It’s June — what are Black Bears up to?

Planning a visit and wondering whether you’ll see a Black Bear? Tune in to our monthly Black Bear feature where our ecologists let you know common bear behaviour for the month or season.

Love is in the air in June for some Black Bears!

It’s mating season, which runs from about mid-May through July.

It’s more important than ever to practice bear safety throughout your visit!

Here’s what our bears are up to this month:

Time to make a cub!

Bears reach sexual maturity around age 5, or sometimes later in more northern areas of the province.

Most female bears breed once every two years when they reach maturity. Black Bear moms who had cubs last year will be chasing these now yearlings away so they can breed again.

Black bear cub standing at base of tree.

For males, it can take longer to successfully breed. They need to grow large to fend off other suitors and attract potential mates.

It takes time to reach the size needed to be a successful male Black Bear in breeding season, and some male bears may be 8 to 10 years old before they win the right to mate.

Male bears are travelling huge distances and fending off challengers. This requires large amounts of energy.

Males can have a home range of 150 km2 or more, which encompasses the range of several females.

Post-breeding habits

Once bears breed, pregnant Black Bears do not start to gestate right away.

They go through a process called delayed implantation. The pause button is pressed on the pregnancy, and the female bear does not begin to gestate her embryos until she enters the den.

Bear walking behind bush.
Photo: Kassandra and Jeff Moore

She must have gained enough weight to have a successful pregnancy and give birth. Studies have shown that female bears of at least 150 pounds at den entrance in the fall will successfully gestate and give birth to cubs.

Black Bear moms with young-of-the-year cubs are busy trying to find food and stay away from other bears. They are still using mostly fat reserves from last year to make the milk needed to nurse the cubs.

The low-calorie spring foods will fill her tummy, but not necessarily provide enough calories to thrive and put on weight.

The cubs, on the other hand, are growing every day, becoming more playful with each other, and exploring their environment while learning all sorts of lessons from watching their mom.

A female Black Bear raises her cubs for 17-18 months. After that, they are left to fend for themselves.

Finding food in June

All this bear activity is happening while high-calorie food is scarce on the landscape.

Bear looking down from high in tree.

In June, natural foods for bears consist mostly of vegetation. Delicious ripe berries are right around the corner, and start to become available in more southern areas of the province in mid/late June.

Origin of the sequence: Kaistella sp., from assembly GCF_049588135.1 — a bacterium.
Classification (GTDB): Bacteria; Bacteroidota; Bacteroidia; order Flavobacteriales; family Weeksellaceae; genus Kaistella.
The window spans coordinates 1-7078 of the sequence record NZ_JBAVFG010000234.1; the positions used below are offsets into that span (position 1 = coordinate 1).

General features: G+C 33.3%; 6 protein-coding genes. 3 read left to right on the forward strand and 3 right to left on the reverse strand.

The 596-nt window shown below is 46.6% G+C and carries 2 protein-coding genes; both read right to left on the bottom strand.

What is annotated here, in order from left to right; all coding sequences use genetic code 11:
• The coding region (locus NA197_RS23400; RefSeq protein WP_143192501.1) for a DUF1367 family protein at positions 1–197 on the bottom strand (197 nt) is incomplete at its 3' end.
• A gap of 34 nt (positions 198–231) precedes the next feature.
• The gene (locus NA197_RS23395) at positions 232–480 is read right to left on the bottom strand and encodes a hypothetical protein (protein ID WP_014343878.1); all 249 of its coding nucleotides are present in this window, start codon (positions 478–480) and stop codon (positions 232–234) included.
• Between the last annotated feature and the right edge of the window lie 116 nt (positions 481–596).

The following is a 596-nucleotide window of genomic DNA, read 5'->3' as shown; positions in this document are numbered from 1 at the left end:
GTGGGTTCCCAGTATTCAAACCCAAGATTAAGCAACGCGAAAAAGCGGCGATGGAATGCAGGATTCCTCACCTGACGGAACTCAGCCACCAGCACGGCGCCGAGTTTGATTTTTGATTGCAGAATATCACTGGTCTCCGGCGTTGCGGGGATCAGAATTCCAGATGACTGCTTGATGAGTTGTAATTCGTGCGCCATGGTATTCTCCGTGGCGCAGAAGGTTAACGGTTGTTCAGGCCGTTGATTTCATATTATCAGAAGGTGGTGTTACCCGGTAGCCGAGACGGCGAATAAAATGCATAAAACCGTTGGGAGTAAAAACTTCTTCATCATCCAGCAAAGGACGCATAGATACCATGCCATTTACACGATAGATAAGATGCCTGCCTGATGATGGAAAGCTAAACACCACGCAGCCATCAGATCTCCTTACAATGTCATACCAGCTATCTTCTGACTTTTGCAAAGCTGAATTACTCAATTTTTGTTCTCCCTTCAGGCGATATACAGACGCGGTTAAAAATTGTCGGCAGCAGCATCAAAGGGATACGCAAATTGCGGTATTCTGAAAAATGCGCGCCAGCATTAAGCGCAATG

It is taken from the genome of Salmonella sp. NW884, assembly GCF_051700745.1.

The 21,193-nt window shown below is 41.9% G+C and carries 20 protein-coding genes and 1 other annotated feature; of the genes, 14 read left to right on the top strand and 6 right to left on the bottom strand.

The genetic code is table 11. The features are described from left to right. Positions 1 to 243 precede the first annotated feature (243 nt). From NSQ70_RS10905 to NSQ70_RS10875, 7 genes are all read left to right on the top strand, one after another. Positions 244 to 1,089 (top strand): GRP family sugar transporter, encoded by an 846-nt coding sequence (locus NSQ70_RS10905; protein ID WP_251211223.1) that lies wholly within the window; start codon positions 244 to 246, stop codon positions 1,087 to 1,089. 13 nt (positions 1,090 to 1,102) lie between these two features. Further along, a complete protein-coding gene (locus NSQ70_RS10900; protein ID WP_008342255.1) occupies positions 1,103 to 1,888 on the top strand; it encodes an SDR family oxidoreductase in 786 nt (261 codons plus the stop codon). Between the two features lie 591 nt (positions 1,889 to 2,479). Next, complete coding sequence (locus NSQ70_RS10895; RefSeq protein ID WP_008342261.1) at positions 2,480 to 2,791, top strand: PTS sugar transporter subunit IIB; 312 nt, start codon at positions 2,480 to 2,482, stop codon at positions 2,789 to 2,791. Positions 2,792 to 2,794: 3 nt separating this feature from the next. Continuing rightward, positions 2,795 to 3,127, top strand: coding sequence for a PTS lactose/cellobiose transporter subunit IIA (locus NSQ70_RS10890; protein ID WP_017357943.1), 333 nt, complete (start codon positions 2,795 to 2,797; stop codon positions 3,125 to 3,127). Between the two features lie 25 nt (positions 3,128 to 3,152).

Black Bears are still relying on their fat reserves from last year to provide energy.

In fact, bears only have about four months of the year, July to October, when natural foods are abundant, to pack on the pounds.

A legendary sense of smell

If the best scent dogs in the world are the peewee league of smelling ability, Black Bears are the elite all-stars.

Black bear walking in campground.

They can smell food from kilometres away. Not only that, but bears have excellent memories. They will return to locations where they have found food in the past.

Bears will remember a bountiful blueberry field, where pin cherries are abundant, or where suckers spawn in the spring. They will return year after year to those food sources.

They will also remember the location of places like campgrounds if they are able to access food there.

This is why Ontario Parks has regulations for proper storage of wildlife attractants. It is for the safety of park visitors, and wildlife alike.

Bear country sign outside park.

If a bear is able to find food in a campground, or at a backcountry campsite, it may return again. If the bear keeps getting food when it returns, it can lose its natural fear of humans.

What can you do?

With millions of visitors every year, Ontario Parks relies on visitors to take simple proactive steps to make sure their actions do not lead to a bear becoming human-habituated or food-conditioned.

Hanging a bear barrel in the backcountry.

Don’t stash snacks, or anything else smelly an animal might investigate, in your tent. It’s an open invitation for all sorts of wild critters.

Not only may raccoons, chipmunks, squirrels, and insects smell and attempt to find the treats, but a bear might as well.

Store any wildlife attractants you have in the trunk of your car, in a bear-proof container, or hung well out of reach in between two trees.

Be Bear Wise

Black Bears are amazing animals.

Let’s all do our best to respect and coexist with the Black Bears who call our protected areas home!